After having been dressmaking for about a year, I now feel like it’s firmly become one of my main hobbies. I seem to spend so much time thinking about what patterns I want to make, browsing for fabric and reading up about techniques. I can sit and leaf through my dressmaking books for hours, looking at the patterns and planning which ones I’m going to add to my ‘to do’ list. And that’s apart from the entire weekends I spend sitting behind my sewing machine.
So, I’ve decided to take the plunge and spend a stupid amount of money on setting myself up a permanent sewing space.
It was my mum’s idea, she was staying with me for the weekend, and she looked out at my crap old shed and said that I should replace it with a nice new summerhouse, and turn it into a little sewing studio.
After that, I just could not stop thinking about the possibilities. I live alone, so it doesn’t really matter if I leave my unfinished sewing projects out, but it would be so much nicer to have a special place just for sewing, rather than having my projects infused with gross cooking smells if I leave them out in the kitchen, where I currently do all my sewing.
I also have two tortoises, who live in the kitchen, right behind where I sit to sew. On a warm day (my kitchen is like a greenhouse when the sun is out), they tear around their wooden enclosures, and they have no spatial awareness, so all I can hear is the clonking of their shells against the wood. It is VERY annoying when you’re trying to concentrate on sewing in a zip!
I’m sure most sewists will understand the pain of trying to find room to store all their patterns, supplies and fabrics properly, and this is one of my main problems. My battered old dummy is upstairs, and I have fabric stashed in three rooms of the house. How nice it would be to have it conveniently all in one place, alongside my sewing machine.
I immediately started furiously pinning sewing rooms and summerhouses on Pinterest, and doing a whole buttload of research into whether or not I could afford to do it, and I can. With some careful budgeting, I can get the studio in place this summer and have it all paid off by Christmas.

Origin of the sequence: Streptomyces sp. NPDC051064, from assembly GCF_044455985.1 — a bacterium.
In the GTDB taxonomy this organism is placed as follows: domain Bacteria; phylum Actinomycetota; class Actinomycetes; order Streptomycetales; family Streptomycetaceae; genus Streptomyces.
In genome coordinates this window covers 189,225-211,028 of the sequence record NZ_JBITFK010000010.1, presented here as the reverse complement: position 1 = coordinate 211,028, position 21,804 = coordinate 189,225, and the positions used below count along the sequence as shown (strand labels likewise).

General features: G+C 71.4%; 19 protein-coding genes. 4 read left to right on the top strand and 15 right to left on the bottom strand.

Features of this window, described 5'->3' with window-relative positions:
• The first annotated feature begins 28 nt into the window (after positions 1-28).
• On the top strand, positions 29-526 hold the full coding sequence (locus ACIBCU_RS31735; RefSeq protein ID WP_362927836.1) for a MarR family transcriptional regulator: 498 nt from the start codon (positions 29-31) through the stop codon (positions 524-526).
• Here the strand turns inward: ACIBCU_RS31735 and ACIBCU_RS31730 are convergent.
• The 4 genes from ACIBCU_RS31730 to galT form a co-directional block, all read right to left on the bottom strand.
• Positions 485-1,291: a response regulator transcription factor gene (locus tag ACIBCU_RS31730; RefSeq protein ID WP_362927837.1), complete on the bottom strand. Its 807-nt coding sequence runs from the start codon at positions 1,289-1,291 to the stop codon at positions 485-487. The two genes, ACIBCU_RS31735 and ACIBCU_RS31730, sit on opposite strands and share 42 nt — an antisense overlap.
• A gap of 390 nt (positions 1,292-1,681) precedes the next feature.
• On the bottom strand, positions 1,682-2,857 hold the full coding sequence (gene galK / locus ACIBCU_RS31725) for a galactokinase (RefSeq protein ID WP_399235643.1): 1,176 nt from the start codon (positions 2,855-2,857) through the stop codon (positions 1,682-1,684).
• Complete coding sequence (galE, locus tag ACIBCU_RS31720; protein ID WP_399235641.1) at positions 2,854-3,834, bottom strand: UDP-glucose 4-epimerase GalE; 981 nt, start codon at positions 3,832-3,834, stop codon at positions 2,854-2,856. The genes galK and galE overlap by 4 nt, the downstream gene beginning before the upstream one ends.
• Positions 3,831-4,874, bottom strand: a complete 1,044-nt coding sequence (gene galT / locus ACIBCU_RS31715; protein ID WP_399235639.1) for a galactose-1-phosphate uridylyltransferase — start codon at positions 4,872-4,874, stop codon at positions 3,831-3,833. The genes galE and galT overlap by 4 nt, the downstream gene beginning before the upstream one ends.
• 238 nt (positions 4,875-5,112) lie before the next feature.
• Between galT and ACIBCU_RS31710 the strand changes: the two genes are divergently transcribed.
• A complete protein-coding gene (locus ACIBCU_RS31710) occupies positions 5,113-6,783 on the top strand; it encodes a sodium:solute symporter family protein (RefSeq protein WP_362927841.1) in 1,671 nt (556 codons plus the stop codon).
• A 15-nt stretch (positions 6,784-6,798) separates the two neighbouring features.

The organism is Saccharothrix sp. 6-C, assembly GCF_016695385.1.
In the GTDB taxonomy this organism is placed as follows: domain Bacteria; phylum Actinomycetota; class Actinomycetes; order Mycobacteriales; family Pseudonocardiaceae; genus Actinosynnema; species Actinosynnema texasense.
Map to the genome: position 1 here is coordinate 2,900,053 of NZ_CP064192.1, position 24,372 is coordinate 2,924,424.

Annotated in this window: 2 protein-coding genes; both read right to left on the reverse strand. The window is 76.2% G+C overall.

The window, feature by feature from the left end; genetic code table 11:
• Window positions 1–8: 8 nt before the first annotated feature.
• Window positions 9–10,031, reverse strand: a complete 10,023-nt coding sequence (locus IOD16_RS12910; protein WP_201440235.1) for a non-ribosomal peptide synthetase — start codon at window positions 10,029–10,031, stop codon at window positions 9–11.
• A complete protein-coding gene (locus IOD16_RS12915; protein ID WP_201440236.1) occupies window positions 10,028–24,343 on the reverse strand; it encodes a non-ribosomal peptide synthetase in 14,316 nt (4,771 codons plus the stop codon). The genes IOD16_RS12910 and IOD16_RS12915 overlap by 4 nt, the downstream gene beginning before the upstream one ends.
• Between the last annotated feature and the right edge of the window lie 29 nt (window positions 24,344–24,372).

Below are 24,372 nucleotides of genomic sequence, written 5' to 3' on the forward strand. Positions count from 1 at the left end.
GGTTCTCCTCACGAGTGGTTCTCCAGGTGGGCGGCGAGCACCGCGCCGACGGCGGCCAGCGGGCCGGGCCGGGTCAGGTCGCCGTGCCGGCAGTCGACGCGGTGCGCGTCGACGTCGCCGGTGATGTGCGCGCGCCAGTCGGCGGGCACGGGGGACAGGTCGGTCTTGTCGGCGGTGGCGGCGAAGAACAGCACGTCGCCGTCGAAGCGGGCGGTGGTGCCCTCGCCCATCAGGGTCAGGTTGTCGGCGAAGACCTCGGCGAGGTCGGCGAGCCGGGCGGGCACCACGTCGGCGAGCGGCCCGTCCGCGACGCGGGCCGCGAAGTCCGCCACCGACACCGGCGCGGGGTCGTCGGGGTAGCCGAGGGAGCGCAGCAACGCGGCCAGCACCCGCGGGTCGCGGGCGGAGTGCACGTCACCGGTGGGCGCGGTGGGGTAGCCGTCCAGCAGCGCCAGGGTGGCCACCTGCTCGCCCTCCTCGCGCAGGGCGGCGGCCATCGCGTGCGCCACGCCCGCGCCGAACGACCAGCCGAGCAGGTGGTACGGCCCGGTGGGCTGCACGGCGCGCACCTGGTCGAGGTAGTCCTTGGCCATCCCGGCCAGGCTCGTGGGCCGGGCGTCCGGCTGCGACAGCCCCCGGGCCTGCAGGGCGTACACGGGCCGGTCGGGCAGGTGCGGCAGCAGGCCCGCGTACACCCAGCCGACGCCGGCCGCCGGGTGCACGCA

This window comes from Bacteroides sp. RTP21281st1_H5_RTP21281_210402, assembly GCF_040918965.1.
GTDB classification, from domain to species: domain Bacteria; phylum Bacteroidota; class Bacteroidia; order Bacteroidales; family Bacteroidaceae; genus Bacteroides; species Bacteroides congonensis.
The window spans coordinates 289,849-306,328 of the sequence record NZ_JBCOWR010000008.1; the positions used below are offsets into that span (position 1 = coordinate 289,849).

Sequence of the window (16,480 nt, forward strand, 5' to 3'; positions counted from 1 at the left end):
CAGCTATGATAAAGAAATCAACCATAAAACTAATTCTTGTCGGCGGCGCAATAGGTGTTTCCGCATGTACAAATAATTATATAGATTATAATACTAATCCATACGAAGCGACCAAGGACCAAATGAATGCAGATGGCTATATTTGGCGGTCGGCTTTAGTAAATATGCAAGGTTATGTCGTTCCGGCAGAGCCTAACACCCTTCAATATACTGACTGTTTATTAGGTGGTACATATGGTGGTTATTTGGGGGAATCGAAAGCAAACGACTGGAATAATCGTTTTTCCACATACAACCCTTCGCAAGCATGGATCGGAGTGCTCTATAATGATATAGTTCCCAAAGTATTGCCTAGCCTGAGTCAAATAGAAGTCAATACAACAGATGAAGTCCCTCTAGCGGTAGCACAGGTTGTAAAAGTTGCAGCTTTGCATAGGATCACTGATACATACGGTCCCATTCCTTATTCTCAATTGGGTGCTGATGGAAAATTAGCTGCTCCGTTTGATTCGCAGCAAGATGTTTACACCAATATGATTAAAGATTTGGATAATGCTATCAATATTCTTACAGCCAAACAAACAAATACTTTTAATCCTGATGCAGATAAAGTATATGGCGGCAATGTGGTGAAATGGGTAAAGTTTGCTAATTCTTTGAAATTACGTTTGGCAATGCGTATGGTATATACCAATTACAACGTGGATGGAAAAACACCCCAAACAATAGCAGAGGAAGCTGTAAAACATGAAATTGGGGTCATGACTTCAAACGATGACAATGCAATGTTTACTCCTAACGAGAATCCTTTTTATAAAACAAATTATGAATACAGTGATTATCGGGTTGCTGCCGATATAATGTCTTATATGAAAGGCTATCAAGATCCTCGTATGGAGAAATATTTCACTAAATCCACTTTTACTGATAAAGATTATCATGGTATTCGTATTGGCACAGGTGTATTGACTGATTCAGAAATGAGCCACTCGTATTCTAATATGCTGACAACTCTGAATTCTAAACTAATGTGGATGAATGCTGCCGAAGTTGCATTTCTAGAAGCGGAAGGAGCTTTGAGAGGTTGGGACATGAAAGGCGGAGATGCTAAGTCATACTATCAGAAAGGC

After numerous hours of research, even drawing up a floor plan to see how much furniture I could fit into it, I have ordered my summerhouse. I’m having this style, but in the green and cream colours shown in the swatches. Plus I’ve chosen all this super cute furniture from IKEA, and a swanky new dummy.
It’s not all exactly the same shade of turquoise/green, but I’m going for a general palette, rather than ultra match-matchy, which is a bit of a departure from the way I plan what clothes and accessories I wear!
I’ve had to look into solutions to prevent damp, because obviously the last thing I want to happen to my fabric stash is for it to go mouldy. I think I’m going to get a nifty little thermotube heater. You can leave them on all the time, and they just heat the air enough to remove the humidity, and they only cost about 24p a day to run. My garden is also south-facing with only fields behind, and gets a lot of sun even in winter.
I’ve also been looking at fun ways to decorate the space. I think there absolutely has to be some bunting made for it at some point, and I’ve found loads of images from old dress pattern envelopes which I think I’m going to print out and frame, like these:
I’m trying very hard to stick to the green/turquoise theme I seem to have got going.
As soon as I’d ordered the summerhouse I was wracked with guilt and doubt. Will it be worth the cost? Will I get enough use out of it? It suddenly seemed like such a lot of money to spend on something so frivolous, that was just for me. But I reassured myself with the knowledge that even if, for some reason, I lose the taste for dressmaking, I could convert it into a proper summerhouse with comfy chairs and a TV, or even a super posh reading nook. I’ve always wanted a reading nook.
And anyway, it’s my money, so I can spend it how I like!
Now I just have to be patient until June, when I can start using my gorgeous new Sewing Palace.